“Monsoon Wedding” (2001)
Many of the couples in my book also reference another Nair movie, “Monsoon Wedding”, when describing what their non-Indian friends and family understood to be a “typical” Indian wedding. In her discussion with Mr. Salomons, Mrs. Nair described “Monsoon Wedding” (2001) as one which contains “jadoo”, or magic; scenes from “Monsoon Weddings” are “anti-depressants, magic, alchemy that comes out of the darkest sorrow, child abuse”.
Inspired by her film teaching in South Africa, Mrs. Nair described how she challenged herself to practice what she preached by “making something out of nothing” and experimenting with whether “an interesting movie can be made with one million dollars in thirty days”. She described the beauty of having “no expectations and you’re doing your own thing”.
“Hysterical Blindness” (2002)
Made-for-TV “Hysterical Blindness”, starring Uma Thurman and Juliette Lewis, is a huge departure from Nair’s former movies. Shot over twenty-three days, the project gave her the opportunity to practice the craft of film making as well as continue to engage in the theme of female sexuality. What distinguishes “Hysterical Blindness” is its “female gaze”, or Mrs. Nair’s ability to “bring female identity to the camera”. Mrs. Nair discussed how male-dominated cinema lacks sensuality, suggesting that “Erotic is what you don’t see”.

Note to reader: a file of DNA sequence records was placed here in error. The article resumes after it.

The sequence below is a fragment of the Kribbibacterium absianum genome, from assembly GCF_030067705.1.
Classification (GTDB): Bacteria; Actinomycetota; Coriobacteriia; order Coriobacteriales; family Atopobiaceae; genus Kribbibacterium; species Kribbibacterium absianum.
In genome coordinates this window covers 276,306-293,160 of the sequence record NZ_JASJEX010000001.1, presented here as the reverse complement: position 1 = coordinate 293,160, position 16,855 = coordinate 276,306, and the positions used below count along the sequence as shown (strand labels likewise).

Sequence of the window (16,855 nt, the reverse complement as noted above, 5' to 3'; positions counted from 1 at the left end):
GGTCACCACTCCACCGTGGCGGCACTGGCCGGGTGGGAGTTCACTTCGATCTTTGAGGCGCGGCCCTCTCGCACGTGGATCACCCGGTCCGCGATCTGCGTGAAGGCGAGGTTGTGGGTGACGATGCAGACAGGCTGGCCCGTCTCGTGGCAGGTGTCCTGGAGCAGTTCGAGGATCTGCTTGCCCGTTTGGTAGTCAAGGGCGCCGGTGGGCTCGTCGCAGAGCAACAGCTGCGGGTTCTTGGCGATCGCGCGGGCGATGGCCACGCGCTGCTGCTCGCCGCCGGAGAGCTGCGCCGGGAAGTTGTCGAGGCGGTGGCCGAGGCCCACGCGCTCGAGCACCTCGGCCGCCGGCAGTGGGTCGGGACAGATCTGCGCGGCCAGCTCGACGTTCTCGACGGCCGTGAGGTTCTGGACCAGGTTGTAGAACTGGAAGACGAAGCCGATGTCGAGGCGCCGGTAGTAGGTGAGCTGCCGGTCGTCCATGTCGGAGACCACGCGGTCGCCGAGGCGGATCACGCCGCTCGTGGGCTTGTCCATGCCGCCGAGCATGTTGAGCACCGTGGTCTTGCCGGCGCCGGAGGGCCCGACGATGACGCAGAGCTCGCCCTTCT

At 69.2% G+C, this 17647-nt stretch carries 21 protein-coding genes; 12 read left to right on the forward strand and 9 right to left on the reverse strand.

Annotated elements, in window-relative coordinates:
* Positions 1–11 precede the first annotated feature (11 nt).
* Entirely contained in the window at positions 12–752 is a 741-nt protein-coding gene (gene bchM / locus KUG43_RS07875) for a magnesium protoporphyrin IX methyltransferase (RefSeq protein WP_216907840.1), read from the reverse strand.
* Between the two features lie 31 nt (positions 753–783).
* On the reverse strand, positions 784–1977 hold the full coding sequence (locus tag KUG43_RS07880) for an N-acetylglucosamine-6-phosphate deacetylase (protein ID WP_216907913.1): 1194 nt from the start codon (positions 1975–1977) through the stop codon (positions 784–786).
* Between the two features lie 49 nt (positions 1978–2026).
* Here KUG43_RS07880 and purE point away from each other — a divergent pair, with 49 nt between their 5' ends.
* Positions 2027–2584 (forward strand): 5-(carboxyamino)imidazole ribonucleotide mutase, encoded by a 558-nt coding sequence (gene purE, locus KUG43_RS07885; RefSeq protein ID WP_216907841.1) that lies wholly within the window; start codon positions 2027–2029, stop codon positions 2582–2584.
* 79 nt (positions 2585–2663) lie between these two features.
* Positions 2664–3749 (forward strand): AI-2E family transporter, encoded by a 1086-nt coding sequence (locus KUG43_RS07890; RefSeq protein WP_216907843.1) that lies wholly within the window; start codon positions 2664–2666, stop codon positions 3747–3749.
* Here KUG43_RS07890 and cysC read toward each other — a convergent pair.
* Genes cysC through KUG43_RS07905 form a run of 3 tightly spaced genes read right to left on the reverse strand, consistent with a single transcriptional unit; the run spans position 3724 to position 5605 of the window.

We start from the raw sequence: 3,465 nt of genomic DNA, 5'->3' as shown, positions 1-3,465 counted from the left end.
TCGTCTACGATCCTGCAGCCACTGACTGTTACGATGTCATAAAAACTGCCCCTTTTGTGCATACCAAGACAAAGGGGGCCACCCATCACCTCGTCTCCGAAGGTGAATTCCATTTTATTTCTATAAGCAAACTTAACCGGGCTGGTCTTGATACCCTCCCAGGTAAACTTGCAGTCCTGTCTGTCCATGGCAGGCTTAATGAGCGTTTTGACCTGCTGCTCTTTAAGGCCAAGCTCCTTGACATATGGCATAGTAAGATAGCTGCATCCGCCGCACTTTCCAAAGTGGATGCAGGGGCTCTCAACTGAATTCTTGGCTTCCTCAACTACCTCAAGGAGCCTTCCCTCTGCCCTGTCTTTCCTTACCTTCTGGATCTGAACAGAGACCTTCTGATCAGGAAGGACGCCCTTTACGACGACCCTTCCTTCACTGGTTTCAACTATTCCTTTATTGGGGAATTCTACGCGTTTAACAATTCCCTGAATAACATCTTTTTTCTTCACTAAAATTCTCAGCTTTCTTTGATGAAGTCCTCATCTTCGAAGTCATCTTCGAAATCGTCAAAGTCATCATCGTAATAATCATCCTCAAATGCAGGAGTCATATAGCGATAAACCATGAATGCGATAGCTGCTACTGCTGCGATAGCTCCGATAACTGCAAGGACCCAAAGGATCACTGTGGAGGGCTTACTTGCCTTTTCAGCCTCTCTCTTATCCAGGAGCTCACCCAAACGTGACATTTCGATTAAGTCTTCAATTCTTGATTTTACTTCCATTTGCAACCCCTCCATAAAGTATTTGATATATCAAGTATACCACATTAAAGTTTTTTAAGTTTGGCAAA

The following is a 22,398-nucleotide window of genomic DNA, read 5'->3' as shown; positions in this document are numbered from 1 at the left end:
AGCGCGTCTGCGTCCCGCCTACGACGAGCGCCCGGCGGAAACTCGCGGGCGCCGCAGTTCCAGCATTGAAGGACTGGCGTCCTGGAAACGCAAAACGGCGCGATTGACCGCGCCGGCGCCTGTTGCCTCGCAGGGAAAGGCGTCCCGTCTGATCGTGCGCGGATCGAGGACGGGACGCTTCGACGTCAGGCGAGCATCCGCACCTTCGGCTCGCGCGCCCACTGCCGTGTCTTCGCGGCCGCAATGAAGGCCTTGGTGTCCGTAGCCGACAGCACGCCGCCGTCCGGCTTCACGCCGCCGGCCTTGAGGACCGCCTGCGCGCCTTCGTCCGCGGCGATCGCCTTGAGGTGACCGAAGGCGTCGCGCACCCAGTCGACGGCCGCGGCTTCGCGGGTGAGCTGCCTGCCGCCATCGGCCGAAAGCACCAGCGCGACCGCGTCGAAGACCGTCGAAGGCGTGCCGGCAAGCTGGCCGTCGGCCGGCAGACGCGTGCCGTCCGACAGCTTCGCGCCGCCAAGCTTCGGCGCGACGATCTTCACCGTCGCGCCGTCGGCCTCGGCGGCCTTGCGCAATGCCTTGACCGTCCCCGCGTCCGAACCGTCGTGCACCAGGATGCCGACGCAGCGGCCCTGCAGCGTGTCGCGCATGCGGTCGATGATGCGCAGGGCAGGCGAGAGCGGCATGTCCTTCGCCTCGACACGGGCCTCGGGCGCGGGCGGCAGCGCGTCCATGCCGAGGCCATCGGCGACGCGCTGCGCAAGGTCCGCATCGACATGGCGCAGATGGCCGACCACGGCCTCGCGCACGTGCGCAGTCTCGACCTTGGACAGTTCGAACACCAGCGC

“The Namesake” (2006)
Mrs. Nair described reading Jhumpa Lahiri’s novel “The Namesake” (2004) just two months after a losing her mother-in-law. Within a year of discussing the project with Mrs. Lahiri, the director began shooting the film which stars Kal Penn, America’s best-known actor of Indian origin who has since left Hollywood to serve as a White House official for President Barak Obama. Mrs. Nair described how she “made the movie because of loss and understanding loss” and how the movie, global in its scope, served as a “platform to connect Calcutta and the USA”.
For her most recent film, “Amelia” starring Richard Gere and Hillary Swank, Mrs. Nair describes how she agreed to direct the movie just days after plans to film “Shantaram” starring Johnny Depp fell apart. Having watched sixteen hours of original reel footage of Amelia Earhart, Mrs. Nair was intrigued by the pilot’s “odd sense of humility”.
Mira Nair’s fans will be happy to learn that she is currently taking “Monsoon Wedding” to Broadway where it will be staged as a musical while working to adapt Mohsin Hamid’s novel “The Reluctant Fundamentalist” into a movie. In response to why there are so few female directors, Mrs. Nair suggested that the dearth “has to do with confidence. It’s a con game, to be a director. Men can do it, have that kind of chutzpah”. And her final piece of advice for aspiring film makers? “Have the heart of a bird and the skin of an elephant”.
Kavita Ramdya is author of “Bollywood Weddings: Dating, Engagement and Marriage in Hindu America” www.bollywood-weddings.com